Robert Kagan writes that Obama’s fixation on finding a “Grand Bargain” with Iran is being put to the test. He writes that Obama’s meek response has been “widely misinterpreted as reflecting concern that too overt an American embrace of the opposition will hurt it, or that he wants to avoid American ‘moralizing.'” No, argues Kagan –this is all about sticking to his game plan:
Whatever his personal sympathies may be, if he is intent on sticking to his original strategy, then he can have no interest in helping the opposition. His strategy toward Iran places him objectively on the side of the government’s efforts to return to normalcy as quickly as possible, not in league with the opposition’s efforts to prolong the crisis.
It’s not that Obama preferred a victory by Mahmoud Ahmadinejad. He probably would have been happy to do business with Mir Hossein Mousavi, even if there was little reason to believe Mousavi would have pursued a different approach to the nuclear issue. But once Mousavi lost, however fairly or unfairly, Obama objectively had no use for him or his followers. If Obama appears to lend support to the Iranian opposition in any way, he will appear hostile to the regime, which is precisely what he hoped to avoid.
Well that’s a bit chilling for the inspirational One, isn’t it? Indeed, this is the realism that has Chas Freeman applauding:
If you find all this disturbing, you should. The worst thing is that this approach will probably not prevent the Iranians from getting a nuclear weapon. But this is what “realism” is all about.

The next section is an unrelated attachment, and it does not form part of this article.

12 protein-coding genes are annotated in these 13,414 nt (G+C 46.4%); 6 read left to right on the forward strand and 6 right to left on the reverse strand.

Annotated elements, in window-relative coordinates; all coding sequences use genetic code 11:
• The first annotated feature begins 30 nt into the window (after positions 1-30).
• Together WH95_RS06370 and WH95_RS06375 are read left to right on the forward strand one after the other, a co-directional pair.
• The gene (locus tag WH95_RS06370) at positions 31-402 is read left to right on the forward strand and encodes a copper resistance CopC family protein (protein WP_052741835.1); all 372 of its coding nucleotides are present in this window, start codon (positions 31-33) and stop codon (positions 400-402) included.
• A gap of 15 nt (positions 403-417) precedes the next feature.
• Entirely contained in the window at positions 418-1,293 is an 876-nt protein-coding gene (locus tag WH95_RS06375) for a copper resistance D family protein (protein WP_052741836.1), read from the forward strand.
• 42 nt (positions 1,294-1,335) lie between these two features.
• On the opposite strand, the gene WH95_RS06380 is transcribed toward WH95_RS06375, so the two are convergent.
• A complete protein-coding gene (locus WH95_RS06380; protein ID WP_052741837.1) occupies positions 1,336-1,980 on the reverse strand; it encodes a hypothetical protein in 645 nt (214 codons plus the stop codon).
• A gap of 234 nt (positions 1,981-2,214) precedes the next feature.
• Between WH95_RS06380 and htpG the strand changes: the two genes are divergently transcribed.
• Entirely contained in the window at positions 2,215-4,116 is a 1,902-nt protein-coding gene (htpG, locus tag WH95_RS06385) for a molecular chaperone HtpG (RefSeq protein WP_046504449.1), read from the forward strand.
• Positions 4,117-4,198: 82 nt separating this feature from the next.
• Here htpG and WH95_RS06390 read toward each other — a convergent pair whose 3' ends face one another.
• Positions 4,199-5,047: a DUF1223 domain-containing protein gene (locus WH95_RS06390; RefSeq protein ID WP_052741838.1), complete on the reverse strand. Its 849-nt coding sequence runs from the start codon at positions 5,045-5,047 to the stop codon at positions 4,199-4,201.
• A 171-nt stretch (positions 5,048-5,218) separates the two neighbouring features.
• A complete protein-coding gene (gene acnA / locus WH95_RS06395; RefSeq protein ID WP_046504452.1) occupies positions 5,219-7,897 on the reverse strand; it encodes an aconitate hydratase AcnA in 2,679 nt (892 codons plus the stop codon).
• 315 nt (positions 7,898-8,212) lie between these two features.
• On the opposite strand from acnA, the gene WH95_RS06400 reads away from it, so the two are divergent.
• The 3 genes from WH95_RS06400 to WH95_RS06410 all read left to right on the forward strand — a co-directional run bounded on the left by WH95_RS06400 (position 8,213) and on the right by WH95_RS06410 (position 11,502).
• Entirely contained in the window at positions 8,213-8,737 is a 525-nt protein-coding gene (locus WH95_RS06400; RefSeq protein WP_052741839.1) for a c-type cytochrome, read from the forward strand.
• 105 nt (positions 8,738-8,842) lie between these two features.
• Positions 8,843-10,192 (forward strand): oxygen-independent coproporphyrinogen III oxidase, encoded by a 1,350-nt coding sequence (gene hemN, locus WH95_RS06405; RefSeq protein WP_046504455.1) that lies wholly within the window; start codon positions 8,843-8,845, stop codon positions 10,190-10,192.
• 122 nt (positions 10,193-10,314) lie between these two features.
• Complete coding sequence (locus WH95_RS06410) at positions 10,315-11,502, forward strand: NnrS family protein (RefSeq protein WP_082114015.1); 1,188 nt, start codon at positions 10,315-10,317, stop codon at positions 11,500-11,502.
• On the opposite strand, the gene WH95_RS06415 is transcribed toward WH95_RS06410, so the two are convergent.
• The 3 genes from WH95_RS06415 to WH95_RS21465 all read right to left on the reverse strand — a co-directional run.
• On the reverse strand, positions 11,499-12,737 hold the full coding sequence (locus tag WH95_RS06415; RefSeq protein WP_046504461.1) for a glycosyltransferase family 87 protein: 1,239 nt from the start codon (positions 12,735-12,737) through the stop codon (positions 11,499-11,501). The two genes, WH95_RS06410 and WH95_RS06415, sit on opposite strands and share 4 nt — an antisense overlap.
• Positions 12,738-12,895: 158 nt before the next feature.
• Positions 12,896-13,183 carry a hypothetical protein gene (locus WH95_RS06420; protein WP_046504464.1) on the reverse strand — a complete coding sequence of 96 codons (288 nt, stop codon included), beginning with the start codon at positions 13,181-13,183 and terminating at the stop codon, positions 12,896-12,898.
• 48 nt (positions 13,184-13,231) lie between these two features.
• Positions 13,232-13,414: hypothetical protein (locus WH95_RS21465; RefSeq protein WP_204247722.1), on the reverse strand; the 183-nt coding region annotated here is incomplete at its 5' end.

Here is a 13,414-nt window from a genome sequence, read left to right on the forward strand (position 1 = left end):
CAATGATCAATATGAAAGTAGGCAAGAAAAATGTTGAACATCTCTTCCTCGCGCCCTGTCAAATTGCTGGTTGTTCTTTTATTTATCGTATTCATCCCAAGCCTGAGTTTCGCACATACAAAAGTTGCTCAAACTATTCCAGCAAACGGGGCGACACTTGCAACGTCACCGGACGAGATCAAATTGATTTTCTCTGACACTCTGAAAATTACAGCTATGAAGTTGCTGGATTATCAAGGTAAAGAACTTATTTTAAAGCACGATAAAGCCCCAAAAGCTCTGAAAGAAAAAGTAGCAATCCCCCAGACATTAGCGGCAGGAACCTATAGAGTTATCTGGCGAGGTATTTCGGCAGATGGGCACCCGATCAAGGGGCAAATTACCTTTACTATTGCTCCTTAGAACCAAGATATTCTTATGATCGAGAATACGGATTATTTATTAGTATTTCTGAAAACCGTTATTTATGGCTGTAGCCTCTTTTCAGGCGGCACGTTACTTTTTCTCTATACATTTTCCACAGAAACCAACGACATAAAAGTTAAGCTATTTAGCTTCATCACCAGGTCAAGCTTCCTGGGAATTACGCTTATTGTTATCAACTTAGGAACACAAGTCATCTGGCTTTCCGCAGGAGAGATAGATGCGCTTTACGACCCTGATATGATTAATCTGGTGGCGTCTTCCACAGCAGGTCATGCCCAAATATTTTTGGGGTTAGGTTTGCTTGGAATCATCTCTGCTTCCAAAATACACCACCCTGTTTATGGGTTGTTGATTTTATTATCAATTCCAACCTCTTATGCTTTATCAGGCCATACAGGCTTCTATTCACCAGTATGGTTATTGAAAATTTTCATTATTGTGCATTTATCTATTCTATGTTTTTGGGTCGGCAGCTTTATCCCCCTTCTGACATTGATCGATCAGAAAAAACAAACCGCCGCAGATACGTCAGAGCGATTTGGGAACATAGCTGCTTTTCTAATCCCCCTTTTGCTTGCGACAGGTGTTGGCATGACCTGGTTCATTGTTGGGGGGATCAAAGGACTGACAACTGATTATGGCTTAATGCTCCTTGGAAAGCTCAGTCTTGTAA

What does the Left in America do about that? And there there is the glaring flaw in the whole endeavor — Islamic totalitarians are not the sort to give up their weapons or to be deterred from using them (MAD only works when your opponents think mass killings of their own people in service of an ideological cause is a bad thing). As Stephen Hayes explains:
Either Obama believes that he can engage in meaningful negotiations with Ahmadinejad, in which case he’s a fool, or he believes that his spurned good-faith attempts at those negotiations will win him credit from our allies in Europe and elsewhere, good will that he can use to gain support for tough sanctions. In that case, he’s fooling himself.
Moreover, Obama’s engagement-no-matter-what fetish presupposes that there will be domestic patience and international support for what will surely be open-ended talks with the mullahs. After the events of this week, that assumption may be faulty.
Well, the country voted for “change” but perhaps it didn’t count on so ruthless and preposterous a foreign policy vision. Ironically, it appears as if the U.S. government is now firmly on the side of the status quo — standing with a fascistic theocracy that has shocked even the most gullible defenders of that regime. It remains to be seen whether the president’s eyes can be opened and whether he understands the implications, both domestic and international, that flow from helping prop up an evil regime.